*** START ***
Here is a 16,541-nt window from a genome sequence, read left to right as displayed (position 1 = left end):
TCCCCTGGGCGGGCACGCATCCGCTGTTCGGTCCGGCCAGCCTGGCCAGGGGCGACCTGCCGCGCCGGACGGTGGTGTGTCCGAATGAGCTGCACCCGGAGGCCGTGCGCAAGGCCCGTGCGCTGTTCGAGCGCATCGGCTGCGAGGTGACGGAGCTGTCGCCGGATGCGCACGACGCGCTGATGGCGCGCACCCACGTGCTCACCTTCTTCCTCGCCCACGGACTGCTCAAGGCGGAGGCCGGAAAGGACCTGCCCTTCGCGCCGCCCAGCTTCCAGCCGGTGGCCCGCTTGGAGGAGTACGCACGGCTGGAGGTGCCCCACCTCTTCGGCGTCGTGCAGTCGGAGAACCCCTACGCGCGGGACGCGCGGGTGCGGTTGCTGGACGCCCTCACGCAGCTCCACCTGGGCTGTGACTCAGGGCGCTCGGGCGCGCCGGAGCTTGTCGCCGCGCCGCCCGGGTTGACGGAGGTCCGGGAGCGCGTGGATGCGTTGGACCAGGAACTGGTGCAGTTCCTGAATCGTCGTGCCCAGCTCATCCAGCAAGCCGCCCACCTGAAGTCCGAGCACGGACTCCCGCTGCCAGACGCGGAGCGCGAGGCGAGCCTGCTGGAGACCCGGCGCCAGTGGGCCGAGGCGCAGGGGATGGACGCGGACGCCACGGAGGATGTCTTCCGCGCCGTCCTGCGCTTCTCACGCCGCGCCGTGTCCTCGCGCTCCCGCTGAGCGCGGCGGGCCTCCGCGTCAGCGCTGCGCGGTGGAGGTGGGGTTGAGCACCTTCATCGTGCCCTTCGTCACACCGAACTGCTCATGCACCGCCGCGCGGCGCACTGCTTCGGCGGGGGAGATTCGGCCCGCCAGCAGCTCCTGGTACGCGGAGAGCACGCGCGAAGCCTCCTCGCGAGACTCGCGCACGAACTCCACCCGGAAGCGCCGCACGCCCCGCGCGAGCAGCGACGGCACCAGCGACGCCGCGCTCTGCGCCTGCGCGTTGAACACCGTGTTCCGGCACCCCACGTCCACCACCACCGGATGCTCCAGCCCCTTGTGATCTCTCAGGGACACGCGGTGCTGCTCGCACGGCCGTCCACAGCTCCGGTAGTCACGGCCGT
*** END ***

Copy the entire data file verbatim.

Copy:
Here is a 16,541-nt window from a genome sequence, read left to right as displayed (position 1 = left end):
TCCCCTGGGCGGGCACGCATCCGCTGTTCGGTCCGGCCAGCCTGGCCAGGGGCGACCTGCCGCGCCGGACGGTGGTGTGTCCGAATGAGCTGCACCCGGAGGCCGTGCGCAAGGCCCGTGCGCTGTTCGAGCGCATCGGCTGCGAGGTGACGGAGCTGTCGCCGGATGCGCACGACGCGCTGATGGCGCGCACCCACGTGCTCACCTTCTTCCTCGCCCACGGACTGCTCAAGGCGGAGGCCGGAAAGGACCTGCCCTTCGCGCCGCCCAGCTTCCAGCCGGTGGCCCGCTTGGAGGAGTACGCACGGCTGGAGGTGCCCCACCTCTTCGGCGTCGTGCAGTCGGAGAACCCCTACGCGCGGGACGCGCGGGTGCGGTTGCTGGACGCCCTCACGCAGCTCCACCTGGGCTGTGACTCAGGGCGCTCGGGCGCGCCGGAGCTTGTCGCCGCGCCGCCCGGGTTGACGGAGGTCCGGGAGCGCGTGGATGCGTTGGACCAGGAACTGGTGCAGTTCCTGAATCGTCGTGCCCAGCTCATCCAGCAAGCCGCCCACCTGAAGTCCGAGCACGGACTCCCGCTGCCAGACGCGGAGCGCGAGGCGAGCCTGCTGGAGACCCGGCGCCAGTGGGCCGAGGCGCAGGGGATGGACGCGGACGCCACGGAGGATGTCTTCCGCGCCGTCCTGCGCTTCTCACGCCGCGCCGTGTCCTCGCGCTCCCGCTGAGCGCGGCGGGCCTCCGCGTCAGCGCTGCGCGGTGGAGGTGGGGTTGAGCACCTTCATCGTGCCCTTCGTCACACCGAACTGCTCATGCACCGCCGCGCGGCGCACTGCTTCGGCGGGGGAGATTCGGCCCGCCAGCAGCTCCTGGTACGCGGAGAGCACGCGCGAAGCCTCCTCGCGAGACTCGCGCACGAACTCCACCCGGAAGCGCCGCACGCCCCGCGCGAGCAGCGACGGCACCAGCGACGCCGCGCTCTGCGCCTGCGCGTTGAACACCGTGTTCCGGCACCCCACGTCCACCACCACCGGATGCTCCAGCCCCTTGTGATCTCTCAGGGACACGCGGTGCTGCTCGCACGGCCGTCCACAGCTCCGGTAGTCACGGCCGT